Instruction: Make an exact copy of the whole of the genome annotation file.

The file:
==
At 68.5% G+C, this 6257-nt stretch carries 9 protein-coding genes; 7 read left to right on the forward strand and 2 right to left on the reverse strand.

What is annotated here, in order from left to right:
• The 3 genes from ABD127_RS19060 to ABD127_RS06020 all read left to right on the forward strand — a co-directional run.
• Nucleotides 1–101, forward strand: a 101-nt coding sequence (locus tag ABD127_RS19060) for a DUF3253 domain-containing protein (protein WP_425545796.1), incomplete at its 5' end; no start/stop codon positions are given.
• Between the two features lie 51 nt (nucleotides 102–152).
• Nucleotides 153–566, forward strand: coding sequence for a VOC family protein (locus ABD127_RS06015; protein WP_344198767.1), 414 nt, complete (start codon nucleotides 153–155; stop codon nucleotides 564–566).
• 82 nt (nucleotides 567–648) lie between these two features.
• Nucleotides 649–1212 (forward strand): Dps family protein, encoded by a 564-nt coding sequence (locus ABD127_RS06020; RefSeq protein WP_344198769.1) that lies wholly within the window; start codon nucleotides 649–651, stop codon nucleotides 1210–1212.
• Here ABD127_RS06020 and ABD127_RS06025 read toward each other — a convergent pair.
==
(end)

At 68.5% G+C, this 6257-nt stretch carries 9 protein-coding genes; 7 read left to right on the forward strand and 2 right to left on the reverse strand.

What is annotated here, in order from left to right:
• The 3 genes from ABD127_RS19060 to ABD127_RS06020 all read left to right on the forward strand — a co-directional run.
• Nucleotides 1–101, forward strand: a 101-nt coding sequence (locus tag ABD127_RS19060) for a DUF3253 domain-containing protein (protein WP_425545796.1), incomplete at its 5' end; no start/stop codon positions are given.
• Between the two features lie 51 nt (nucleotides 102–152).
• Nucleotides 153–566, forward strand: coding sequence for a VOC family protein (locus ABD127_RS06015; protein WP_344198767.1), 414 nt, complete (start codon nucleotides 153–155; stop codon nucleotides 564–566).
• 82 nt (nucleotides 567–648) lie between these two features.
• Nucleotides 649–1212 (forward strand): Dps family protein, encoded by a 564-nt coding sequence (locus ABD127_RS06020; RefSeq protein WP_344198769.1) that lies wholly within the window; start codon nucleotides 649–651, stop codon nucleotides 1210–1212.
• Here ABD127_RS06020 and ABD127_RS06025 read toward each other — a convergent pair.